A difference to the embodiment illustrated in FIGS. 1 and 2 lies in the fact that the secondary winding 30 of the transformer 26 a, instead of being connected in series in the braking circuit, is connected in parallel to the voltage limiting means 24 between the armature winding 12 and the one field winding 16 on the one hand and, on the other hand, via a resistor 70, between the field winding 14 and the one commutating winding 18.

Compared with the embodiment described above with reference to FIGS. 1 and 2, this provides the advantage that the secondary winding 30 of the transformer 26 a is not exposed to the full maximum braking current. The primary side 28 of the transformer 26 is again permanently connected to the two poles 21, 23 of the supply voltage source 22.

The transformer is designed, for example, in such a way that it supplies an effective secondary voltage of approximately 3 Volts at an effective primary voltage of 230 Volts. The resistor 70 can then be selected appropriately so that a current through the secondary winding 30 of approximately 170 mA is obtained. A commercially available resistor of 20 Ohms may be selected for this purpose. The resistor 70 may be replaced by a diode that serves to limit the current.

One obtains with this arrangement reliable initiation of self-excitation for the braking action. Now, when the voltage at the field windings 14, 16 rises during the braking action to a maximum of approximately 5 Volts, the current flow through the secondary winding 30 of the transformer 26 a will rise only slightly, due to the resistor 70. Consequently, a commercially available miniature transformer may be used which leads to a simplification and to cost savings compared with the embodiment described before with reference to FIGS. 1 and 2.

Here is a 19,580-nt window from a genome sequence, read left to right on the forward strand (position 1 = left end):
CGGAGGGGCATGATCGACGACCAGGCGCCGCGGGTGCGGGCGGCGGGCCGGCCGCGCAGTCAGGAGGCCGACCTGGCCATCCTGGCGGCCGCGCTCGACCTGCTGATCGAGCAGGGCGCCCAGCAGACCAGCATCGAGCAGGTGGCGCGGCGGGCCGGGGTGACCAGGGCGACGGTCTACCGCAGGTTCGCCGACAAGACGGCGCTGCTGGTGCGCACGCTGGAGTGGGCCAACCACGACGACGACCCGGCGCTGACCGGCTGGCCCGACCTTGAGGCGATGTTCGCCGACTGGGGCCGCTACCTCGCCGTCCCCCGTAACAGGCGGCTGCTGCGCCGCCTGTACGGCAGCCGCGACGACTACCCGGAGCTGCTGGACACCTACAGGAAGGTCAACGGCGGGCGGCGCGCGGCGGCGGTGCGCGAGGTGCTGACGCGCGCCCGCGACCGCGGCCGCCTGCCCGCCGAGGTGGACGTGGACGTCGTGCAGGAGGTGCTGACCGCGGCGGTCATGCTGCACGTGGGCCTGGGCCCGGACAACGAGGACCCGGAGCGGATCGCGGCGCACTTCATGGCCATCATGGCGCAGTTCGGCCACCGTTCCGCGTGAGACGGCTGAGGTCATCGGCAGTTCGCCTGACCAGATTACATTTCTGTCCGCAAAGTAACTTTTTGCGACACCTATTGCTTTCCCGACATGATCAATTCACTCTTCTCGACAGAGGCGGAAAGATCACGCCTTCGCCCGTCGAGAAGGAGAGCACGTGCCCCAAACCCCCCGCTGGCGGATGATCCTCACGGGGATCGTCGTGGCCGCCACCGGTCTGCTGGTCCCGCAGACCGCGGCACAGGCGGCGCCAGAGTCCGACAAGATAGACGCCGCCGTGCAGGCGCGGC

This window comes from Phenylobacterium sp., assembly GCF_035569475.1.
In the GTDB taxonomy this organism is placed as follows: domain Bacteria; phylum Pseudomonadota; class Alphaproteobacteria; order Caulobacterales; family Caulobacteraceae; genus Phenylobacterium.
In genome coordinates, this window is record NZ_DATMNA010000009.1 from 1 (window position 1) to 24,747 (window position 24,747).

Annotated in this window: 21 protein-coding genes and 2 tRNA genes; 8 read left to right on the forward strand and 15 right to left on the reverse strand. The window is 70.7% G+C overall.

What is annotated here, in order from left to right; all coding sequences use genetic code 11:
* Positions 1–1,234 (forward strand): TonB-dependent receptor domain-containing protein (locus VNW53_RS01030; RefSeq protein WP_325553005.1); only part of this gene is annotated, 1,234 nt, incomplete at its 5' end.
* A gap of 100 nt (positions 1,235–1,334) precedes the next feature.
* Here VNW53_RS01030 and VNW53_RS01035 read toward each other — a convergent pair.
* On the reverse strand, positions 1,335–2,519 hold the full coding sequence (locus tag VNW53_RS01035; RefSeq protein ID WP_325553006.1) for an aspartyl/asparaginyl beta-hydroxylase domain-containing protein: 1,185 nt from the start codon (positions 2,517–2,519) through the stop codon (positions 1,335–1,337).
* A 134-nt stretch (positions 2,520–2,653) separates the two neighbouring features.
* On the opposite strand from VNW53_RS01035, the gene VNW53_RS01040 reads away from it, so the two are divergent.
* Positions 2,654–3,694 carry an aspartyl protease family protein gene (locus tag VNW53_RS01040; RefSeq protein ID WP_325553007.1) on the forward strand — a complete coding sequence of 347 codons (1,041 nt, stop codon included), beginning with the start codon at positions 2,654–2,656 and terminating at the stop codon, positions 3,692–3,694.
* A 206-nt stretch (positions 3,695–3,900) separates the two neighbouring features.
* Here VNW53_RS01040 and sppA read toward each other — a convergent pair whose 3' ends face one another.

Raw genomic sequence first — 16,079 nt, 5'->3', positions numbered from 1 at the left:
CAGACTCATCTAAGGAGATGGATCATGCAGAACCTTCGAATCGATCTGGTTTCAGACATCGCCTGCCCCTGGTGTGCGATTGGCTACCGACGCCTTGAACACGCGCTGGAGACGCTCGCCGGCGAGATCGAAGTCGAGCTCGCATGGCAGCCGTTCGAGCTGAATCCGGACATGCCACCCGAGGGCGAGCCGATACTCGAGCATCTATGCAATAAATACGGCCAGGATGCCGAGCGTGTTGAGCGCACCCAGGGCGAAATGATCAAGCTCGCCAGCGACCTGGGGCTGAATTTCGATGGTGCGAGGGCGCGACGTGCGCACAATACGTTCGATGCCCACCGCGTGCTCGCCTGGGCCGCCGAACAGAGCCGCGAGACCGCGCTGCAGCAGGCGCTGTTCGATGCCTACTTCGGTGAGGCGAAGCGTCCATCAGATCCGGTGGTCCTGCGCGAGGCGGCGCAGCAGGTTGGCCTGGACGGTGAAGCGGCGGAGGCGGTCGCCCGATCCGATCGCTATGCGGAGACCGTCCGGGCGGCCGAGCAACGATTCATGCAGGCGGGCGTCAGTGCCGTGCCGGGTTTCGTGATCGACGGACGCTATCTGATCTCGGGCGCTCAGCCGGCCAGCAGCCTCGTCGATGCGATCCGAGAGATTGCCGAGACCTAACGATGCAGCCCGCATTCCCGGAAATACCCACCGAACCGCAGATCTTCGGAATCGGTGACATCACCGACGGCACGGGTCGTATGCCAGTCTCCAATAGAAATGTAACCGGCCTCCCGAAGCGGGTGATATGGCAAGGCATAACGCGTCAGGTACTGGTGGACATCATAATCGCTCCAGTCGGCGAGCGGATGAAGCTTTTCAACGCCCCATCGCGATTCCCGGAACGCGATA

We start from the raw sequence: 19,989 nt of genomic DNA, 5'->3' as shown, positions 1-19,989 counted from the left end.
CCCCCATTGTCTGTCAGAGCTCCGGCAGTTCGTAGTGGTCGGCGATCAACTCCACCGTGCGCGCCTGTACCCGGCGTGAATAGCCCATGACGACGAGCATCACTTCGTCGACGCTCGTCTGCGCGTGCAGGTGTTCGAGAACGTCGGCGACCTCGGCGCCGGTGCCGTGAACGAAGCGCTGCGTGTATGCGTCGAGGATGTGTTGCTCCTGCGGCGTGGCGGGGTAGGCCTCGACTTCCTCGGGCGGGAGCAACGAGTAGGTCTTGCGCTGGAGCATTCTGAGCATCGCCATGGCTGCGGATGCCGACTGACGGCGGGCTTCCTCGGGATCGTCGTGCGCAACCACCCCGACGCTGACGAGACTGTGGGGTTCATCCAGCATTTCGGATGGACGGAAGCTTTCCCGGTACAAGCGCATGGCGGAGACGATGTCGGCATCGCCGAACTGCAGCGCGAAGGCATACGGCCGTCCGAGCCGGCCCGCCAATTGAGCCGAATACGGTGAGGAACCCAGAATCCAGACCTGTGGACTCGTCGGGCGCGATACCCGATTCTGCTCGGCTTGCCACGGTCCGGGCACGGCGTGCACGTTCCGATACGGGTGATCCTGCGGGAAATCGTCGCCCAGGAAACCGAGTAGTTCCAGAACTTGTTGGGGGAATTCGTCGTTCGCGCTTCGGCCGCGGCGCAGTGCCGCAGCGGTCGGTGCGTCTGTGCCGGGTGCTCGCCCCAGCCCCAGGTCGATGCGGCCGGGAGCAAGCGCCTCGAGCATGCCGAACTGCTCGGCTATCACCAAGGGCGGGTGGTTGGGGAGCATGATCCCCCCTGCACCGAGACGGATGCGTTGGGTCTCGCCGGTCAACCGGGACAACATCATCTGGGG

Compared with the embodiment illustrated in FIGS. 1 and 2, where the secondary winding of the transformer is connected in series to the field windings 14, 16, an additional advantage is achieved insofar as in case of a high transition resistance between commutator and brushes the current flow occurs essentially through the field windings 14, 16, in the braking mode, so that the voltage induced in the armature 12 rises considerably. Self-excitation is thereby safely initiated, regardless of the transition resistance between collector and brushes.

Two further variants of the series motor according to the invention, in which the diode path used for limiting the voltage is replaced by a transistor circuit, will be described below with reference to FIGS. 5 and 6.

Here again, the same reference numerals are used for designating corresponding parts.

FIG. 5 shows a series motor, in braking mode, indicated generally by reference numeral 10 b, which differs from the embodiment described above with reference to FIG. 4 essentially insofar as the limiting means has been replaced by a MOSFET 74.